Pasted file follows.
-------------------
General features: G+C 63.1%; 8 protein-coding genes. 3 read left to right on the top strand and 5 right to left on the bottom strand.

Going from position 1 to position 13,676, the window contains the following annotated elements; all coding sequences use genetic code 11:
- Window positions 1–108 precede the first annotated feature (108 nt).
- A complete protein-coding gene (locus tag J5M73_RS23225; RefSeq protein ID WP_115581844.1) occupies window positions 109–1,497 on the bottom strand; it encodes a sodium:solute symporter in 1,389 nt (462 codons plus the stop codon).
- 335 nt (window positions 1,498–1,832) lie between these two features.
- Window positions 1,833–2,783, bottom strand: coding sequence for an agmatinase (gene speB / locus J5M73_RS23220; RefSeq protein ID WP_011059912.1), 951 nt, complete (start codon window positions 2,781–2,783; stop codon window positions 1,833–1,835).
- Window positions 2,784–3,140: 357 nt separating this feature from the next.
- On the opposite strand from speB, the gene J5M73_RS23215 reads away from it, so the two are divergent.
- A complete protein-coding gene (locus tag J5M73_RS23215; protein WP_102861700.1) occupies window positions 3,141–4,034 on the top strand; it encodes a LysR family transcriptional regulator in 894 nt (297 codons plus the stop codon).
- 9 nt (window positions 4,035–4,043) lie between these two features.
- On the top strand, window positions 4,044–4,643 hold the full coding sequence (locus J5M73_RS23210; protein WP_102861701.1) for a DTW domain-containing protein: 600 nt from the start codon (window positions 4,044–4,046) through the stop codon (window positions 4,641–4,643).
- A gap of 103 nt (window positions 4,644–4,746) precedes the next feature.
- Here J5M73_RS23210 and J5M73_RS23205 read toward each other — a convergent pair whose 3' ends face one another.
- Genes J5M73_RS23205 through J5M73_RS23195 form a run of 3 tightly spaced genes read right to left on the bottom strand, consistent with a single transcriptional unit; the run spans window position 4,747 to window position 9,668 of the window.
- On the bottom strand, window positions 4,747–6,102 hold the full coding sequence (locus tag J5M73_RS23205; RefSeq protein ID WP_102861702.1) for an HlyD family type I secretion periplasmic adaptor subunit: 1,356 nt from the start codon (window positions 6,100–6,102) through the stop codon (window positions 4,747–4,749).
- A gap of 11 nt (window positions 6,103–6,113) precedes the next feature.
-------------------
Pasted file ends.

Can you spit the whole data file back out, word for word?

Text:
General features: G+C 63.1%; 8 protein-coding genes. 3 read left to right on the top strand and 5 right to left on the bottom strand.

Going from position 1 to position 13,676, the window contains the following annotated elements; all coding sequences use genetic code 11:
- Window positions 1–108 precede the first annotated feature (108 nt).
- A complete protein-coding gene (locus tag J5M73_RS23225; RefSeq protein ID WP_115581844.1) occupies window positions 109–1,497 on the bottom strand; it encodes a sodium:solute symporter in 1,389 nt (462 codons plus the stop codon).
- 335 nt (window positions 1,498–1,832) lie between these two features.
- Window positions 1,833–2,783, bottom strand: coding sequence for an agmatinase (gene speB / locus J5M73_RS23220; RefSeq protein ID WP_011059912.1), 951 nt, complete (start codon window positions 2,781–2,783; stop codon window positions 1,833–1,835).
- Window positions 2,784–3,140: 357 nt separating this feature from the next.
- On the opposite strand from speB, the gene J5M73_RS23215 reads away from it, so the two are divergent.
- A complete protein-coding gene (locus tag J5M73_RS23215; protein WP_102861700.1) occupies window positions 3,141–4,034 on the top strand; it encodes a LysR family transcriptional regulator in 894 nt (297 codons plus the stop codon).
- 9 nt (window positions 4,035–4,043) lie between these two features.
- On the top strand, window positions 4,044–4,643 hold the full coding sequence (locus J5M73_RS23210; protein WP_102861701.1) for a DTW domain-containing protein: 600 nt from the start codon (window positions 4,044–4,046) through the stop codon (window positions 4,641–4,643).
- A gap of 103 nt (window positions 4,644–4,746) precedes the next feature.
- Here J5M73_RS23210 and J5M73_RS23205 read toward each other — a convergent pair whose 3' ends face one another.
- Genes J5M73_RS23205 through J5M73_RS23195 form a run of 3 tightly spaced genes read right to left on the bottom strand, consistent with a single transcriptional unit; the run spans window position 4,747 to window position 9,668 of the window.
- On the bottom strand, window positions 4,747–6,102 hold the full coding sequence (locus tag J5M73_RS23205; RefSeq protein ID WP_102861702.1) for an HlyD family type I secretion periplasmic adaptor subunit: 1,356 nt from the start codon (window positions 6,100–6,102) through the stop codon (window positions 4,747–4,749).
- A gap of 11 nt (window positions 6,103–6,113) precedes the next feature.